Little Bits of History

“I’m Thinking”

Posted in History by patriciahysell on May 2, 2010

Jack Benny and colleagues

May 2, 1932: Jack Benny’s radio show premieres. Jack Benny, whose real name was Benjamin Kubelsky, was an American vaudeville performer, comedian, radio and television star, and actor. Benjamin was born to Polish immigrant parents residing in Chicago. His father was a saloonkeeper who later became a haberdasher. Ben studied violin from the age of six and due to his local fame, he was invited to play his instrument on tour with the Marx Brothers. But, at age 17, his mother refused to allow it. A famous violinist of the age was Jan Kubelik who was frightened the horrible vaudeville entertainer would tarnish his reputation. He insisted the young man change his name. He became Ben K. Benny.

After serving in the Navy during World War I, at times entertaining the troops, he returned to the stage and his violin act. He now added standup comedy sketches to his act as well, having learned in the service that when his violin playing (which was truly accomplished) was not well received, his jokes were. Ben K. Benny took to the stage, only to find someone else thought the name too similar and threatened to sue. He took the common sailor’s name, Jack, and became Jack Benny.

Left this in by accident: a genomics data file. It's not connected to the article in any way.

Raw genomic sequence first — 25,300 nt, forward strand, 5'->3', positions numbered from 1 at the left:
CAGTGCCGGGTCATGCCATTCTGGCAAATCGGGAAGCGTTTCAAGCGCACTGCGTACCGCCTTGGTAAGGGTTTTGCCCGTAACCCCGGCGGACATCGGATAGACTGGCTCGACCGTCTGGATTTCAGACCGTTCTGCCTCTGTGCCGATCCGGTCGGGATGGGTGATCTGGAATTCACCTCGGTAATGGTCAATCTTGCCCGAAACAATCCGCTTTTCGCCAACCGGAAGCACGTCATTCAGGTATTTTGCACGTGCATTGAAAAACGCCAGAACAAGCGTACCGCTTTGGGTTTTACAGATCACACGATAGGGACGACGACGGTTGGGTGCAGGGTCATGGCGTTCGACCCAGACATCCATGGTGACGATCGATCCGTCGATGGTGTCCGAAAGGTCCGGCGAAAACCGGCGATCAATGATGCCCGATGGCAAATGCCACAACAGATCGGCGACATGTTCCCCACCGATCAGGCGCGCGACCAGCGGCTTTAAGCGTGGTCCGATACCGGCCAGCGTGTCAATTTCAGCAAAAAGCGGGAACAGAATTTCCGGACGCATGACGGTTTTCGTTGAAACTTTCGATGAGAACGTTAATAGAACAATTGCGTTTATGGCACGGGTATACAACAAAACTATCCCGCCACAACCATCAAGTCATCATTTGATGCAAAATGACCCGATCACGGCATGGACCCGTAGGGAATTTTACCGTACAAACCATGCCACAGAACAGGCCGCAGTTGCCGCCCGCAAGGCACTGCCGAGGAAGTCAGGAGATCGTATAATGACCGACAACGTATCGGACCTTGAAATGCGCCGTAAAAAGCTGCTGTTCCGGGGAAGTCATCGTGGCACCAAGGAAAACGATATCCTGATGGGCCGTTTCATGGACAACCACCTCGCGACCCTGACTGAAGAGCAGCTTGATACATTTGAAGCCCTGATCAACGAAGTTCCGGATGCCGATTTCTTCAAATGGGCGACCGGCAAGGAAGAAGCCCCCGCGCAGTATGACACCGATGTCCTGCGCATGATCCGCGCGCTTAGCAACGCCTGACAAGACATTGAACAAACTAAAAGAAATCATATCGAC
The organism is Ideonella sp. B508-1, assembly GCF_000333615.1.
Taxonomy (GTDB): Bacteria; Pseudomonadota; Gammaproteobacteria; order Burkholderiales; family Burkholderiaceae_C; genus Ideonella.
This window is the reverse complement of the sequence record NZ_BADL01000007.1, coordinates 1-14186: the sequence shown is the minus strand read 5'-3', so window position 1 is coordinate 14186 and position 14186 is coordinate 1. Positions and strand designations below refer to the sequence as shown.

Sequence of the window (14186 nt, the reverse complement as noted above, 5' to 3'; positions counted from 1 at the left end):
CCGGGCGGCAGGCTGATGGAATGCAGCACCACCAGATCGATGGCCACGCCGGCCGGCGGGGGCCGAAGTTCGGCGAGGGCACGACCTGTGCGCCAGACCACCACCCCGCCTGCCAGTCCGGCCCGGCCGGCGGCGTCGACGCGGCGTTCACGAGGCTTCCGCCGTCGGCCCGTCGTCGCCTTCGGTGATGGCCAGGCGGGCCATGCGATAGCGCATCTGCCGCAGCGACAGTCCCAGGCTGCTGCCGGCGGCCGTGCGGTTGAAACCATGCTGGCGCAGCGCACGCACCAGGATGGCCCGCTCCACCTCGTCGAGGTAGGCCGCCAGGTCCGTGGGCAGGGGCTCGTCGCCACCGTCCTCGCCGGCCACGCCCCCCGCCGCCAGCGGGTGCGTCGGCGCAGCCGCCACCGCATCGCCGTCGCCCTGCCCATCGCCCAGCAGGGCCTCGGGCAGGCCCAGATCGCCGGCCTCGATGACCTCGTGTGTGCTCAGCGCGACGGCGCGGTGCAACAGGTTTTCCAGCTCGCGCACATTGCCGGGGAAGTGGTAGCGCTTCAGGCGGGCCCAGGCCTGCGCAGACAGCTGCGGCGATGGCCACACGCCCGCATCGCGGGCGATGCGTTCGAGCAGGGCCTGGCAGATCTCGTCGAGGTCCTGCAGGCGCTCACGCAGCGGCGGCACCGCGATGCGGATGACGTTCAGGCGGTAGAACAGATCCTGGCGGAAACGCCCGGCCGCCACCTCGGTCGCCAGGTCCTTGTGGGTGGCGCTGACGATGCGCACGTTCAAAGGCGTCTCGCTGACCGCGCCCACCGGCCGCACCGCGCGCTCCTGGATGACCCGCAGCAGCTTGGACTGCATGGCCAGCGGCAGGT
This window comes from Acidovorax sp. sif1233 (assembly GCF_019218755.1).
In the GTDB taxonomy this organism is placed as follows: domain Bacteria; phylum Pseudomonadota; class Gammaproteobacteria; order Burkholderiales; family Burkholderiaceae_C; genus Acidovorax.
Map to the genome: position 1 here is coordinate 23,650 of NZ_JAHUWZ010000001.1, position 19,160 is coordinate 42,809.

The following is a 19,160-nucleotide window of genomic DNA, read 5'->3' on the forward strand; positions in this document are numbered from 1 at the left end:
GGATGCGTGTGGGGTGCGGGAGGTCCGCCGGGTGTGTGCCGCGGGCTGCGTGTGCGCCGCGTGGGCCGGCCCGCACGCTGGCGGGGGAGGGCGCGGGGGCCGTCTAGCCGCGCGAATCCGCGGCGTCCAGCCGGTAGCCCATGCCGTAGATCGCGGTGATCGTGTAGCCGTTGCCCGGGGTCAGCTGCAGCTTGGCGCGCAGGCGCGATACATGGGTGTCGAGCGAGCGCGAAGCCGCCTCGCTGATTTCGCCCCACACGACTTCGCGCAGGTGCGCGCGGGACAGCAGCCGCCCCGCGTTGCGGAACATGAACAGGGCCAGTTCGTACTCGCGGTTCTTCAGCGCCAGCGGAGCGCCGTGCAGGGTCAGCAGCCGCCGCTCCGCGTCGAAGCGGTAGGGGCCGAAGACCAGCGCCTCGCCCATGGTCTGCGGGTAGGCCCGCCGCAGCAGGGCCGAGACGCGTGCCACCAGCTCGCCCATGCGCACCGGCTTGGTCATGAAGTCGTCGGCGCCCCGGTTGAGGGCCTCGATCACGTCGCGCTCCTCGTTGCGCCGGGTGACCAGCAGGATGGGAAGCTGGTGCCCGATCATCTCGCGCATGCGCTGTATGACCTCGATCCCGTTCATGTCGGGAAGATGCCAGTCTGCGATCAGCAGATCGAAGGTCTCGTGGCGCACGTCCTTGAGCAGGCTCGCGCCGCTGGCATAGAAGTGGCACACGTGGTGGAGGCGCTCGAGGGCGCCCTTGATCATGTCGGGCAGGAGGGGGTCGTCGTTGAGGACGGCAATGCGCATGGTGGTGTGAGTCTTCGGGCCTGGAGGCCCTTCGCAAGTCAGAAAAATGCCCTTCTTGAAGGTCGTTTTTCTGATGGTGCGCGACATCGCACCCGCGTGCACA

His stage persona was based on a lousy violinist who was stingy yet completely self-satisfied. He was vain and petty on stage, and gave his audience a rich set of characters which his foils were always given the opportunity to best. As long as the show got laughs, Benny was happy. He carried on a ten-year radio feud with his real life friend, Fred Allen. His comedic timing was legendary and led to a career of well known sight and sound gags.

Rochester, his chauffer, was one of the first African-Americans who was treated as an equal on stage and allowed – even encouraged – to outwit his boss. Benny’s wife also worked on stage with him, performing as a “friend” rather than as a wife or even girlfriend. Mel Blanc, the voice of Bugs Bunny, also provided Benny violin lessons and tons of sound effects. Jack Benny’s radio show ran from 1932 to 1955.

“When they asked Jack Benny to do something for the Actor’s Orphanage – he shot both his parents and moved in.” – Bob Hope

“My wife Mary and I have been married for forty-seven years and not once have we had an argument serious enough to consider divorce; murder, yes, but divorce, never.” – Jack Benny

“It’s not so much knowing when to speak, but when to pause.”  – Jack Benny

“Hors D’oeuvre: A ham sandwich cut into forty pieces.” – Jack Benny

Also on this day, in 1230 William de Braose was hanged after being caught in bed with his host’s wife.

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